Robot-assisted surgery is a significant technological advancement and
allows VGH to continue to play a leadership role in health care innovation for
patients. Medical technology forecasters predict a role for robot-assisted
surgery in operating rooms of the future.
Vancouver General Hospital will be the third facility in the entire
country to provide this innovative method of surgery to patients.
In the first three years, five types of procedures will be performed at
VGH using the new technology: three urology-related procedures; one
cardiovascular surgery procedure; and one gynecology procedure.Urology Procedures
A surgical procedure that removes the entire prostate gland plus some
An operation to remove a blockage in the tube (ureter) leading from
one of the kidneys to the bladder.
Living Donor Nephrectomy
Removal of a kidney from a living donor for immediate transplantation
into a patient in critical need.
Cardiovascular Surgery Procedure
Mitral Valve Repair
There are four valves within the heart; the mitral, tricuspid, aortic
and pulmonic valves. Mitral valve repair is the procedure of choice
for most patients with mitral regurgitation (a leaky mitral valve).
An operation to remove a woman's uterus, or womb. In some cases, the
ovaries and fallopian tubes also are removed.
Over the initial three-year trial period, it is estimated that nearly 600
patients will be treated with this leading-edge technology.
Benefits to Patients
The most important benefit of robot-assisted surgery is the improvement of
patient health outcomes. These benefits to patients are numerous and include:
- Less postoperative pain and shorter hospital stays
- Faster convalescence, therefore reduced need for convalescent
services (ie estimated recovery from radical prostatectomy is seven
weeks after open surgery vs. four weeks after robot-assisted
surgery. Twenty fewer days in convalescence means 15 fewer days
away from work).
- Lower use of analgesics
- Fewer surgical complications
- In cases of surgeries where tissue removal is required, more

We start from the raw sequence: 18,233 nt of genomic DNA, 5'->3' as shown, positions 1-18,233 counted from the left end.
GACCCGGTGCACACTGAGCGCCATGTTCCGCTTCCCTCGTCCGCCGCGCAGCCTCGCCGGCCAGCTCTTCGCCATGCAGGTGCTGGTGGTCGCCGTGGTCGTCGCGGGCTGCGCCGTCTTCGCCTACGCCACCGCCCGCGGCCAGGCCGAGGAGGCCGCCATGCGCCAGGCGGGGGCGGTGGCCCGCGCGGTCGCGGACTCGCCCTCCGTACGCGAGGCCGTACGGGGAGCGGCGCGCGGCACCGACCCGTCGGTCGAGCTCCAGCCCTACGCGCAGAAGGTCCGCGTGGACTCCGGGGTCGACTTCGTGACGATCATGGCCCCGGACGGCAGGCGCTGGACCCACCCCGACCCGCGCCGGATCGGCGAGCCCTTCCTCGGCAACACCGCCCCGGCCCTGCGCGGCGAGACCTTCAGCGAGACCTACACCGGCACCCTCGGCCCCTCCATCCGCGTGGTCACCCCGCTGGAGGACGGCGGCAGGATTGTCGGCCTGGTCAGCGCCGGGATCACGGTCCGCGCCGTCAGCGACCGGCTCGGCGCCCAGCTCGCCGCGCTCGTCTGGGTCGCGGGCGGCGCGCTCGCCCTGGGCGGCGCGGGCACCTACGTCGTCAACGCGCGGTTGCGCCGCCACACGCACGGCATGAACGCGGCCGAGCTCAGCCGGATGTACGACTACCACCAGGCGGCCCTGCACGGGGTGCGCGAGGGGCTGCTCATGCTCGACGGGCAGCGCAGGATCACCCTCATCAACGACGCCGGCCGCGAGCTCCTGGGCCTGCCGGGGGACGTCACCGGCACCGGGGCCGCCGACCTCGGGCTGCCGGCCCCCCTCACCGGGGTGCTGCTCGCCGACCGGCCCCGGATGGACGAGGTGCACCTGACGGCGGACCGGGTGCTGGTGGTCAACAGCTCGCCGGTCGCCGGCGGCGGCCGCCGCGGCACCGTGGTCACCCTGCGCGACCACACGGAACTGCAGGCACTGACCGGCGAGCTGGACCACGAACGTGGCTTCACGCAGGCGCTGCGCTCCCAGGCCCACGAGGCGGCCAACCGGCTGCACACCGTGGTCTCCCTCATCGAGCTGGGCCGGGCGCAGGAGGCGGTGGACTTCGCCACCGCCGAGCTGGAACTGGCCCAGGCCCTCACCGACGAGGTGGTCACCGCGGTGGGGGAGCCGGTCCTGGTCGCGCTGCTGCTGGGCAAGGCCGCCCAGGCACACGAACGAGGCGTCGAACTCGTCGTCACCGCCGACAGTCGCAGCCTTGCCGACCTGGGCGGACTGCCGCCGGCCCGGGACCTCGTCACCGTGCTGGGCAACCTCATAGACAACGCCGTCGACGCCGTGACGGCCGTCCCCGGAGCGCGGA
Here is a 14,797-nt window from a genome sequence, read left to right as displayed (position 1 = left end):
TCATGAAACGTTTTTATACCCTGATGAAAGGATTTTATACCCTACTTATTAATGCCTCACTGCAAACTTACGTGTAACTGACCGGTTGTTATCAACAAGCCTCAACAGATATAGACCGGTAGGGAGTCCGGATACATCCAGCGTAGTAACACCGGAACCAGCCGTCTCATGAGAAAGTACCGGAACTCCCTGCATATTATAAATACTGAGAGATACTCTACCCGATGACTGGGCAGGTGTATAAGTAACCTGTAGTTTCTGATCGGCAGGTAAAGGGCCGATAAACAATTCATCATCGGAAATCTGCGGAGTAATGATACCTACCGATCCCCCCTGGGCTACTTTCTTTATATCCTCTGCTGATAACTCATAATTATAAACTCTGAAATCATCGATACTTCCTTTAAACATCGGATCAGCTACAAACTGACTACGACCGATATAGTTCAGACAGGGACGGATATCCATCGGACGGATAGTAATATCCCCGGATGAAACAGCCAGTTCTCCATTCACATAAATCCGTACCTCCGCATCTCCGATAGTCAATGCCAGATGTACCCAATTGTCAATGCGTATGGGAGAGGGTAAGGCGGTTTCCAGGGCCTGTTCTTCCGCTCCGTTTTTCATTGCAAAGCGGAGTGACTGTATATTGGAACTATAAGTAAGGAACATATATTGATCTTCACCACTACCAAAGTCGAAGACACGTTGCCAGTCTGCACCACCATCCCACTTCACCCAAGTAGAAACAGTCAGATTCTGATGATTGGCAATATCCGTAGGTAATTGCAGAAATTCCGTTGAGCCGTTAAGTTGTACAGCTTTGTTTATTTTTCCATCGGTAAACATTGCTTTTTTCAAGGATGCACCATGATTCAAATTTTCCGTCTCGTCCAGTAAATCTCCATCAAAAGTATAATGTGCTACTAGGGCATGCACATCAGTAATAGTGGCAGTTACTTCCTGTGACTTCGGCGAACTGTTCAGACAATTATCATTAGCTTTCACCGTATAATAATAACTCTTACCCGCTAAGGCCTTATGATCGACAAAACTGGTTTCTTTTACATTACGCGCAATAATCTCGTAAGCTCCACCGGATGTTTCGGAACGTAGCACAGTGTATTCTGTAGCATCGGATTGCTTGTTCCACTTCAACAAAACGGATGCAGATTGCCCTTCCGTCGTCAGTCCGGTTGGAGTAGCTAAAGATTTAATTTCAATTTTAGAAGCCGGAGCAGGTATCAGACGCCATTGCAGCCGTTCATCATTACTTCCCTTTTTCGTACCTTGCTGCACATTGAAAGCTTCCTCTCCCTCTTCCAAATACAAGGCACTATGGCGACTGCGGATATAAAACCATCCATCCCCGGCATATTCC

accurate or at least as complete, removal of tissues. This
translates into a decreased risk of progression or recurrence and
increased disease-free survival.
- Access to the most advanced procedures and highly motivated
- In the future, this technology may permit surgery in cases that
might otherwise have been inoperable
- While the first three to five years will be focused on in-house
procedures, this technology has the potential to enable
telesurgical applications, stretching the benefits to patients
beyond the hospital. This would be particularly impactful in B.C.'s
rural and remote communities, benefiting patients, health care
professionals and the system, overall.
Benefits to surgeons
- Enables much more precise surgery than ever before
- Better access to difficult to reach body cavities
- Reduced fatigue during surgery
- Opportunities to research, refine, and teach newest procedures
- Opportunities for professional growth for surgeons and their
- Easier to learn than traditional laparoscopy
- Enhanced ability to teach by being able to show students and
residents areas that are otherwise visible only to the surgeon
Benefits to the health care system
- The introduction of robot-assisted surgery will reinforce VGH's
position as a leading centre of surgical excellence and innovation
in Canada and worldwide
- It will strengthen our ability to attract, train, and retain the
"best and the brightest" clinical staff
- It will increase opportunities for VGH-initiated invention,
development, and refinement of surgical solutions
- By reducing risks and recovery times associated with live kidney
donation, an increase in individuals willing to participate in this
procedure is anticipated
- Shorter times in hospital translate into cost avoidance - such as
reduced risk of acquiring infections in the hospital, greater
patient comfort, and more acute care beds available for other
patients waiting for care
For further information: Jon Hicke, Director, Marketing &
Communications, VGH & UBC Hospital Foundation, Tel: (604) 875-5196,